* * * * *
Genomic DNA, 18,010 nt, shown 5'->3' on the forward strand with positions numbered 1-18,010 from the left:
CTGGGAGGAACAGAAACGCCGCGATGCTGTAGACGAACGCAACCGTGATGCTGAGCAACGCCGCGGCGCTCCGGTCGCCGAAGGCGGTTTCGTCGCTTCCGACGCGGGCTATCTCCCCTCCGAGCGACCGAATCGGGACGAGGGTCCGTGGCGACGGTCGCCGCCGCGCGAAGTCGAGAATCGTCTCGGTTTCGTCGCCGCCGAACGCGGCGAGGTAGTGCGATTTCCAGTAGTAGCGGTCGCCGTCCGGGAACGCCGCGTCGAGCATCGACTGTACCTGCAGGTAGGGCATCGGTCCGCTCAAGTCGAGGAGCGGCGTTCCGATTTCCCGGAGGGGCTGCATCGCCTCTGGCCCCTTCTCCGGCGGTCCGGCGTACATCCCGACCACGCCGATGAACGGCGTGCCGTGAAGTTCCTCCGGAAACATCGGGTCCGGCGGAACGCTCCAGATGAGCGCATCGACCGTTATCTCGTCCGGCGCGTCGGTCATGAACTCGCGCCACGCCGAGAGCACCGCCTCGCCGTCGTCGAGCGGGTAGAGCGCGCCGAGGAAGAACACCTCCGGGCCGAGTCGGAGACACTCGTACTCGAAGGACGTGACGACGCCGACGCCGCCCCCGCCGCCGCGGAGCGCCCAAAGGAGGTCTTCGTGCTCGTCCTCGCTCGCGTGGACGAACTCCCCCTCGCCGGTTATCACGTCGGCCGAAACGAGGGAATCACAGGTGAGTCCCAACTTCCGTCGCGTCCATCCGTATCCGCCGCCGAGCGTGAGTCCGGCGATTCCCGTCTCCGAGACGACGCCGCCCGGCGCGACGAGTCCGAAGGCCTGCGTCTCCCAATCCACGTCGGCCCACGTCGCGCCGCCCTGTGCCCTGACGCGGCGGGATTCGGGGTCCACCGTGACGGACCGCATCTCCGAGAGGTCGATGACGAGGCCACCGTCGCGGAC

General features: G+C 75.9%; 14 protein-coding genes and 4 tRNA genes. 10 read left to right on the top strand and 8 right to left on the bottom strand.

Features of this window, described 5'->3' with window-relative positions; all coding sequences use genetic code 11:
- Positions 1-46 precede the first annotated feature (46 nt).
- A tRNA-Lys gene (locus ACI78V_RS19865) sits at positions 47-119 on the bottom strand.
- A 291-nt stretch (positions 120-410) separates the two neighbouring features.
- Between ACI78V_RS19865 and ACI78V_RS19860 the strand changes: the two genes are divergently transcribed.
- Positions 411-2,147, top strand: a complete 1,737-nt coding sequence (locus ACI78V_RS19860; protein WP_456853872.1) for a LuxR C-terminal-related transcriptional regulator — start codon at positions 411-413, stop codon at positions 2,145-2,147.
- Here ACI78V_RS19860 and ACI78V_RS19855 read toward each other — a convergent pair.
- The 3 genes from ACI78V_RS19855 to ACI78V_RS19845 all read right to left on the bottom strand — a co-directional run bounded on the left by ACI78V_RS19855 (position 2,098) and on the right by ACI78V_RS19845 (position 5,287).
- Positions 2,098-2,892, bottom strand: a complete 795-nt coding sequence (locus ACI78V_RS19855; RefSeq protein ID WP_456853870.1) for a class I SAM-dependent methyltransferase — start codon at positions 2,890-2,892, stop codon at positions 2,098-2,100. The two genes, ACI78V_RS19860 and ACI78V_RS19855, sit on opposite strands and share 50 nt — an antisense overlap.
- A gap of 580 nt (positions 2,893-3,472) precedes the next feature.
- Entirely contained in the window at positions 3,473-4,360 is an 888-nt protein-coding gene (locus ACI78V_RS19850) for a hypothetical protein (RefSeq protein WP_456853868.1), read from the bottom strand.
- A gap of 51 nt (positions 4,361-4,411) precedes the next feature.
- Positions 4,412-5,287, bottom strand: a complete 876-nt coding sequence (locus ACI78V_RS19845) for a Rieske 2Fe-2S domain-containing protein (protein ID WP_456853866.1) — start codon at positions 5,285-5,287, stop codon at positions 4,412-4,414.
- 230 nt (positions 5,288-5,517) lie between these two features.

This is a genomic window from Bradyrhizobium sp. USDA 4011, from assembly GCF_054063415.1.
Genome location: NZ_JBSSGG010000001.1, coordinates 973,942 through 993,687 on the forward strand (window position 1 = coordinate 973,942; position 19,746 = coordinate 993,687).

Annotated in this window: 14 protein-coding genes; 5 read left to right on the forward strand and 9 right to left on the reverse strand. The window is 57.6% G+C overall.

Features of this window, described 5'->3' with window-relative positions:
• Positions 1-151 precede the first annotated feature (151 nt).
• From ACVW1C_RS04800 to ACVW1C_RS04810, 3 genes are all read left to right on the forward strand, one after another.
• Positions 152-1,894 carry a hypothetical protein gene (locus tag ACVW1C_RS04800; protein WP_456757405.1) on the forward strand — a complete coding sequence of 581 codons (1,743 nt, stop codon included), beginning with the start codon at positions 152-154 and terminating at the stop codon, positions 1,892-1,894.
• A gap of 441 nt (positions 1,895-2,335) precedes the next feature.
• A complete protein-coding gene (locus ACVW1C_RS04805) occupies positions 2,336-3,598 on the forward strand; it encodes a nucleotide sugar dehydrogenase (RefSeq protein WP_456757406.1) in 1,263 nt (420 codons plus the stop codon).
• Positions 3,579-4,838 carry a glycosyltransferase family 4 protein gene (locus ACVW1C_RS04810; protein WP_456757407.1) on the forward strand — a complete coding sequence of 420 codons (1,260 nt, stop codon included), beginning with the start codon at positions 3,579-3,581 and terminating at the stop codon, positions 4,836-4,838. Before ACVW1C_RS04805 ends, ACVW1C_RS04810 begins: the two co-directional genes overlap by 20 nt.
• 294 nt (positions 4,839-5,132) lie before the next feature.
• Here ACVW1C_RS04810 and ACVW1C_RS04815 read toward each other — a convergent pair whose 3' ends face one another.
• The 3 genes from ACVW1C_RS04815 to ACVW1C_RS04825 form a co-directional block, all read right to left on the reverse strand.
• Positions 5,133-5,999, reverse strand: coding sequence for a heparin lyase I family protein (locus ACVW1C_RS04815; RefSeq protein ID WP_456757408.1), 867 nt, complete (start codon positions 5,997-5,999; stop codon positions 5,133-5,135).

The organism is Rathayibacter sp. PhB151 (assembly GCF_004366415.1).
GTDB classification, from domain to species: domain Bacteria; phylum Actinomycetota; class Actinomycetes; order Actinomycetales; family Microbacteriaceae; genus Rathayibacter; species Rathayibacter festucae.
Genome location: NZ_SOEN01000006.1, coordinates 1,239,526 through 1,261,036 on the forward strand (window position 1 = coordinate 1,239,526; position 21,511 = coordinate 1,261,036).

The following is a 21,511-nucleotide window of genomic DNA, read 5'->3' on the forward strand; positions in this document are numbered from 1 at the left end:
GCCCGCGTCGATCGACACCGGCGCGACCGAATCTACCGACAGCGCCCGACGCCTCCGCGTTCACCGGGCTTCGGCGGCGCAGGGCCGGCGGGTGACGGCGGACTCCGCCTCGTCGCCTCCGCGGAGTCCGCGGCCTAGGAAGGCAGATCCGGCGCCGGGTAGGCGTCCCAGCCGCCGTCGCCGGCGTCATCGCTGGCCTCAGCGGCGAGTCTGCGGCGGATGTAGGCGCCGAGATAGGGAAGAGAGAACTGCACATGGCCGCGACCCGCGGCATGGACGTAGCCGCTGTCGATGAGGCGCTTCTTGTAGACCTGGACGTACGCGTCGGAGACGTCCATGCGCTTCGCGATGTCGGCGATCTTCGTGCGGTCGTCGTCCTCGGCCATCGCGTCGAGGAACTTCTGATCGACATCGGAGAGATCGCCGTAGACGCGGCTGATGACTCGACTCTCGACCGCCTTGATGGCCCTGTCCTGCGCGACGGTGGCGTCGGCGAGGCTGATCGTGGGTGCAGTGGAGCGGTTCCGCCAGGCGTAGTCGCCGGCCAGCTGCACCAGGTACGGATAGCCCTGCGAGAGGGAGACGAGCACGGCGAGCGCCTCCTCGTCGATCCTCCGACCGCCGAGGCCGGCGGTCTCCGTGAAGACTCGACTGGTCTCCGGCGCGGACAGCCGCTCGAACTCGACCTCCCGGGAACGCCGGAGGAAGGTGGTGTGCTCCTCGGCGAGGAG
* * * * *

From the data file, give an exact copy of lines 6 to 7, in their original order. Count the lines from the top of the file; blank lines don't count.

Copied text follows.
- A tRNA-Lys gene (locus ACI78V_RS19865) sits at positions 47-119 on the bottom strand.
- A 291-nt stretch (positions 120-410) separates the two neighbouring features.